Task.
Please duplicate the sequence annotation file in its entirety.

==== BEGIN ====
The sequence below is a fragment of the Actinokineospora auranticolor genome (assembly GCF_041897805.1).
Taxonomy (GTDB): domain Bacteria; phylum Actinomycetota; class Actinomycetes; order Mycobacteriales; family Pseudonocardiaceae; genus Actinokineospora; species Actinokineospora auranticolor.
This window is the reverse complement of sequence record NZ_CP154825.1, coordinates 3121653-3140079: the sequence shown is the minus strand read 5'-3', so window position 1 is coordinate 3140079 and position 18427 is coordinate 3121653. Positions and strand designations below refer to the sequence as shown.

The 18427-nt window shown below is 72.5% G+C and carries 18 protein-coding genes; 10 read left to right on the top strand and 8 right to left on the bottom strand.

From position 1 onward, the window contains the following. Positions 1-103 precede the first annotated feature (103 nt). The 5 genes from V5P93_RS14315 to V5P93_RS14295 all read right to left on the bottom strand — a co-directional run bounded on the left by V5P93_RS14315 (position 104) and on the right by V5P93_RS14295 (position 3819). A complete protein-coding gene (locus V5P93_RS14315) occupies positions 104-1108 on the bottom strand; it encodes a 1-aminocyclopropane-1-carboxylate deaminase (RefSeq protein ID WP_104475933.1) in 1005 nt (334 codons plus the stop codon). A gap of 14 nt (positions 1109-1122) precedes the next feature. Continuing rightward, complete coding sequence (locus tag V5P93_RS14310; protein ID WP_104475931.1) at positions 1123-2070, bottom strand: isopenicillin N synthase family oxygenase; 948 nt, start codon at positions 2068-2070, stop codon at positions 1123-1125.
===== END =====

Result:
The sequence below is a fragment of the Actinokineospora auranticolor genome (assembly GCF_041897805.1).
Taxonomy (GTDB): domain Bacteria; phylum Actinomycetota; class Actinomycetes; order Mycobacteriales; family Pseudonocardiaceae; genus Actinokineospora; species Actinokineospora auranticolor.
This window is the reverse complement of sequence record NZ_CP154825.1, coordinates 3121653-3140079: the sequence shown is the minus strand read 5'-3', so window position 1 is coordinate 3140079 and position 18427 is coordinate 3121653. Positions and strand designations below refer to the sequence as shown.

The 18427-nt window shown below is 72.5% G+C and carries 18 protein-coding genes; 10 read left to right on the top strand and 8 right to left on the bottom strand.

From position 1 onward, the window contains the following. Positions 1-103 precede the first annotated feature (103 nt). The 5 genes from V5P93_RS14315 to V5P93_RS14295 all read right to left on the bottom strand — a co-directional run bounded on the left by V5P93_RS14315 (position 104) and on the right by V5P93_RS14295 (position 3819). A complete protein-coding gene (locus V5P93_RS14315) occupies positions 104-1108 on the bottom strand; it encodes a 1-aminocyclopropane-1-carboxylate deaminase (RefSeq protein ID WP_104475933.1) in 1005 nt (334 codons plus the stop codon). A gap of 14 nt (positions 1109-1122) precedes the next feature. Continuing rightward, complete coding sequence (locus tag V5P93_RS14310; protein ID WP_104475931.1) at positions 1123-2070, bottom strand: isopenicillin N synthase family oxygenase; 948 nt, start codon at positions 2068-2070, stop codon at positions 1123-1125.